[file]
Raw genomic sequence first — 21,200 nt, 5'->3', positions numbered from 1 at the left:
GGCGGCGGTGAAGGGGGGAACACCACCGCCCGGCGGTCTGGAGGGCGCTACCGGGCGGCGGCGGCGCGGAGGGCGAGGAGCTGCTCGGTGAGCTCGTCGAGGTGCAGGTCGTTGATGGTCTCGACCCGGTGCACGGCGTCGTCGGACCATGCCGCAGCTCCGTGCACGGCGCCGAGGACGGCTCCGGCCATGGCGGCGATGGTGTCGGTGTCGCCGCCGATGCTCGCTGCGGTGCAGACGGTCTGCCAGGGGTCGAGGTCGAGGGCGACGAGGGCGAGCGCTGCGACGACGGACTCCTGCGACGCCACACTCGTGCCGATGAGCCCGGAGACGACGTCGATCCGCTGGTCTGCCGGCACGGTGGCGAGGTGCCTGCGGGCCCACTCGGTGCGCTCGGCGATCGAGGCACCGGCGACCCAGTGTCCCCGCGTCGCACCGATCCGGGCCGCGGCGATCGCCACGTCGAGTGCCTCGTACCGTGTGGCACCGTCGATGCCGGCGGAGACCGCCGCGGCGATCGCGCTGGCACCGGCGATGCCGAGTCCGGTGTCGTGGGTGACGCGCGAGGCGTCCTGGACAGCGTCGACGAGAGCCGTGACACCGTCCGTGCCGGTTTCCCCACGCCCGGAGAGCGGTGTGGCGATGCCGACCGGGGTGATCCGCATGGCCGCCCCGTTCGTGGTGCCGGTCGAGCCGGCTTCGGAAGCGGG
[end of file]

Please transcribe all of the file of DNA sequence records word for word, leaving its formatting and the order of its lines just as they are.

Raw genomic sequence first — 21,200 nt, 5'->3', positions numbered from 1 at the left:
GGCGGCGGTGAAGGGGGGAACACCACCGCCCGGCGGTCTGGAGGGCGCTACCGGGCGGCGGCGGCGCGGAGGGCGAGGAGCTGCTCGGTGAGCTCGTCGAGGTGCAGGTCGTTGATGGTCTCGACCCGGTGCACGGCGTCGTCGGACCATGCCGCAGCTCCGTGCACGGCGCCGAGGACGGCTCCGGCCATGGCGGCGATGGTGTCGGTGTCGCCGCCGATGCTCGCTGCGGTGCAGACGGTCTGCCAGGGGTCGAGGTCGAGGGCGACGAGGGCGAGCGCTGCGACGACGGACTCCTGCGACGCCACACTCGTGCCGATGAGCCCGGAGACGACGTCGATCCGCTGGTCTGCCGGCACGGTGGCGAGGTGCCTGCGGGCCCACTCGGTGCGCTCGGCGATCGAGGCACCGGCGACCCAGTGTCCCCGCGTCGCACCGATCCGGGCCGCGGCGATCGCCACGTCGAGTGCCTCGTACCGTGTGGCACCGTCGATGCCGGCGGAGACCGCCGCGGCGATCGCGCTGGCACCGGCGATGCCGAGTCCGGTGTCGTGGGTGACGCGCGAGGCGTCCTGGACAGCGTCGACGAGAGCCGTGACACCGTCCGTGCCGGTTTCCCCACGCCCGGAGAGCGGTGTGGCGATGCCGACCGGGGTGATCCGCATGGCCGCCCCGTTCGTGGTGCCGGTCGAGCCGGCTTCGGAAGCGGG